On June 30, 1979, petitioner left Health Specialists to open a private practice. According to petitioner, he left Health Specialists because he was having problems getting along with his fellow workers and because he was not earning enough money to cover his expenses. Petitioner formed a medical corporation and was drawing a monthly gross salary of $2,083.33 at the time of the hearing on the petition. Petitioner's new wife, Marilyn Moore, was also working for the corporation, earning $15,000 per year. At the time of the hearing, the corporation had no retained earnings.

From the time petitioner opened his private practice in July of 1979 until September of 1979, petitioner paid respondent only one-half of the monthly amount required by the settlement agreement. His monthly expenses for October 1979 were $5,302.45, which included a full payment of $2,250 to respondent. That amount also included a $750 monthly payment to Moore's mother for the purpose of property in Michigan.

At the time of the divorce judgment, the parties' three children were living with respondent. Shortly thereafter, the oldest child left to attend college. The parties' middle child enrolled in college in September of 1979. At the time of the hearing, petitioner had paid for the college education of both children. The youngest child attended the University of Chicago Lab School, and respondent paid her tuition.

At the time of the divorce judgment, respondent was working 15 to 20 hours per week and earning $5 per hour. At the time of the hearing on the petition, she was earning approximately $6500 per year.

The trial court refused to grant the relief requested in the petition, ruling that the agreement between the parties is not modifiable. The trial court specifically stated that it did not have the power to modify the terms of the payments. Petitioner contends that the ruling of the trial court was erroneous because his support obligation is modifiable under section 502(f) of the Illinois Marriage and Dissolution of Marriage Act. Section 502(f) provides:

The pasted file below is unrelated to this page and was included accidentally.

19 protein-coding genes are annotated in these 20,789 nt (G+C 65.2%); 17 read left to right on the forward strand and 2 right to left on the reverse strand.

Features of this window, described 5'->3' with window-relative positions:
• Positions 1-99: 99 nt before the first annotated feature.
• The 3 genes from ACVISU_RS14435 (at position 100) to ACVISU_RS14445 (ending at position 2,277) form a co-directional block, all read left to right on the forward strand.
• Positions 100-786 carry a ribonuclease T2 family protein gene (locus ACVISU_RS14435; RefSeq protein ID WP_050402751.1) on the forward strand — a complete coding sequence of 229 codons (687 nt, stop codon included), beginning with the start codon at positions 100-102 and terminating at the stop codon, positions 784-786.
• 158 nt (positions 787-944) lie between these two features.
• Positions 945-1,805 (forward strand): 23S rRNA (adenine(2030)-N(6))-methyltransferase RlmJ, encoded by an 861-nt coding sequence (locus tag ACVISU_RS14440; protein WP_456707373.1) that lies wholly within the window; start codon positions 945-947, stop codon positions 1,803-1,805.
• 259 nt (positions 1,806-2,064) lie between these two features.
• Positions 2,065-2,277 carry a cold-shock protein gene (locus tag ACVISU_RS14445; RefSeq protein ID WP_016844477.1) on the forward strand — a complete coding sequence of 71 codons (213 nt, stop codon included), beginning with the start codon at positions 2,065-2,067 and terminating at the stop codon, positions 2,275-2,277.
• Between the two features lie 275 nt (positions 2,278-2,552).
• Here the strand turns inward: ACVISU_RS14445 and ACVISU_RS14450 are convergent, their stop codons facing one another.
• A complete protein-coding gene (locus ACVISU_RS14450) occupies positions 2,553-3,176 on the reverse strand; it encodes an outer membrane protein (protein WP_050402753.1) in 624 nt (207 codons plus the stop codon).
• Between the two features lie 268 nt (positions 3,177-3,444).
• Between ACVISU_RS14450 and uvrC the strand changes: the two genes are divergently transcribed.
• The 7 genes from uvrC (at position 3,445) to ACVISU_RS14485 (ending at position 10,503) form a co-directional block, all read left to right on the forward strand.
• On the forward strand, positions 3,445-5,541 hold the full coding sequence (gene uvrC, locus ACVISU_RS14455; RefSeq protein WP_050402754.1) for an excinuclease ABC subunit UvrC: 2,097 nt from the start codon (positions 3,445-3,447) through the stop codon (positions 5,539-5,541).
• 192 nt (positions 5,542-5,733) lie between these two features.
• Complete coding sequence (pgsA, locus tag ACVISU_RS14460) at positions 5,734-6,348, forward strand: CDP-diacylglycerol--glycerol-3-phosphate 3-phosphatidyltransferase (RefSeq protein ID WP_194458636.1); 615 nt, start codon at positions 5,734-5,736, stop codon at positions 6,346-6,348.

"Except for terms concerning the support, custody or visitation of children, the judgment may expressly preclude or limit modification of terms set forth in the judgment if the separation agreement so provides. Otherwise, terms of a separation agreement set forth in the judgment are automatically modified by modification of the judgment." (Ill. Rev. Stat. 1979, ch. 40, par. 502(f).)

If the terms are modifiable, they may be modified only upon a showing of a substantial change in circumstances. Ill. Rev. Stat. 1979, ch. 40, par. 510(a); Miller v. Miller (1978), 65 Ill. App.3d 844, 846, 382 N.E.2d 823, 826.

In the present case, the agreement, which was executed prior to the new act, does not expressly preclude or limit modification of its terms. However, regardless of the presence or absence of any such language, provisions relating to the support of minor children are always modifiable. (In re Support of Bayuk (1979), 79 Ill. App.3d 877, 880, 398 N.E.2d 1109, 1112; Weber v. Weber (1979), 77 Ill. App.3d 383, 386, 396 N.E.2d 43, 46; Dull v. Dull (1979), 73 Ill. App.3d 1015, 1017, 392 N.E.2d 421, 423; In re Marriage of Gentile (1979), 69 Ill. App.3d 297, 301, 387 N.E.2d 979, 983.) The parties cannot agree to make child support non-modifiable. (Ill. Ann. Stat., ch. 40, pars. 502, 510, Historical and Practice Notes, at 403, 700 (Smith-Hurd 1980).) Therefore, child support is modifiable even when combined with non-modifiable alimony or maintenance. (See Powers v. Powers (1979), 69 ...